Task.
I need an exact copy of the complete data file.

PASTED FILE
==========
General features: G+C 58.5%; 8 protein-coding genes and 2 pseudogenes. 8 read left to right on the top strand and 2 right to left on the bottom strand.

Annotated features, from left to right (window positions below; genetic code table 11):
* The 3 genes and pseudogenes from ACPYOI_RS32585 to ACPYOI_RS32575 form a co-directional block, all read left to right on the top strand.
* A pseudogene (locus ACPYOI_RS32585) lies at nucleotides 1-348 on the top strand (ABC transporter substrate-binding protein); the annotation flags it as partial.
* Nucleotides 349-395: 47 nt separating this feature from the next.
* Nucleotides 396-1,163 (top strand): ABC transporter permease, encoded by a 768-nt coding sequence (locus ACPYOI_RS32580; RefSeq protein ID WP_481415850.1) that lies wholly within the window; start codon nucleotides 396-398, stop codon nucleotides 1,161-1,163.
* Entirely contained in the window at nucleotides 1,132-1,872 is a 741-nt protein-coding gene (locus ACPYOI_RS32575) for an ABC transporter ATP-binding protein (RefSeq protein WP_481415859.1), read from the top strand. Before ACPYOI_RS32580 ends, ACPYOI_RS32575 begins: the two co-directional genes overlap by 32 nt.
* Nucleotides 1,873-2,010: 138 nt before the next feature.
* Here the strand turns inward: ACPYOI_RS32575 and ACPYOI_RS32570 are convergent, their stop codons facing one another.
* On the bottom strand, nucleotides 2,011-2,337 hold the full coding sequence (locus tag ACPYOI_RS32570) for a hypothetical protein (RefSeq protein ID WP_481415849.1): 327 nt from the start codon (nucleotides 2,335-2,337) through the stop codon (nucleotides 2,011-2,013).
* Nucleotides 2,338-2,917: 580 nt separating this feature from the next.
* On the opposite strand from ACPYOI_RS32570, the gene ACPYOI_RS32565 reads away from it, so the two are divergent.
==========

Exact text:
General features: G+C 58.5%; 8 protein-coding genes and 2 pseudogenes. 8 read left to right on the top strand and 2 right to left on the bottom strand.

Annotated features, from left to right (window positions below; genetic code table 11):
* The 3 genes and pseudogenes from ACPYOI_RS32585 to ACPYOI_RS32575 form a co-directional block, all read left to right on the top strand.
* A pseudogene (locus ACPYOI_RS32585) lies at nucleotides 1-348 on the top strand (ABC transporter substrate-binding protein); the annotation flags it as partial.
* Nucleotides 349-395: 47 nt separating this feature from the next.
* Nucleotides 396-1,163 (top strand): ABC transporter permease, encoded by a 768-nt coding sequence (locus ACPYOI_RS32580; RefSeq protein ID WP_481415850.1) that lies wholly within the window; start codon nucleotides 396-398, stop codon nucleotides 1,161-1,163.
* Entirely contained in the window at nucleotides 1,132-1,872 is a 741-nt protein-coding gene (locus ACPYOI_RS32575) for an ABC transporter ATP-binding protein (RefSeq protein WP_481415859.1), read from the top strand. Before ACPYOI_RS32580 ends, ACPYOI_RS32575 begins: the two co-directional genes overlap by 32 nt.
* Nucleotides 1,873-2,010: 138 nt before the next feature.
* Here the strand turns inward: ACPYOI_RS32575 and ACPYOI_RS32570 are convergent, their stop codons facing one another.
* On the bottom strand, nucleotides 2,011-2,337 hold the full coding sequence (locus tag ACPYOI_RS32570) for a hypothetical protein (RefSeq protein ID WP_481415849.1): 327 nt from the start codon (nucleotides 2,335-2,337) through the stop codon (nucleotides 2,011-2,013).
* Nucleotides 2,338-2,917: 580 nt separating this feature from the next.
* On the opposite strand from ACPYOI_RS32570, the gene ACPYOI_RS32565 reads away from it, so the two are divergent.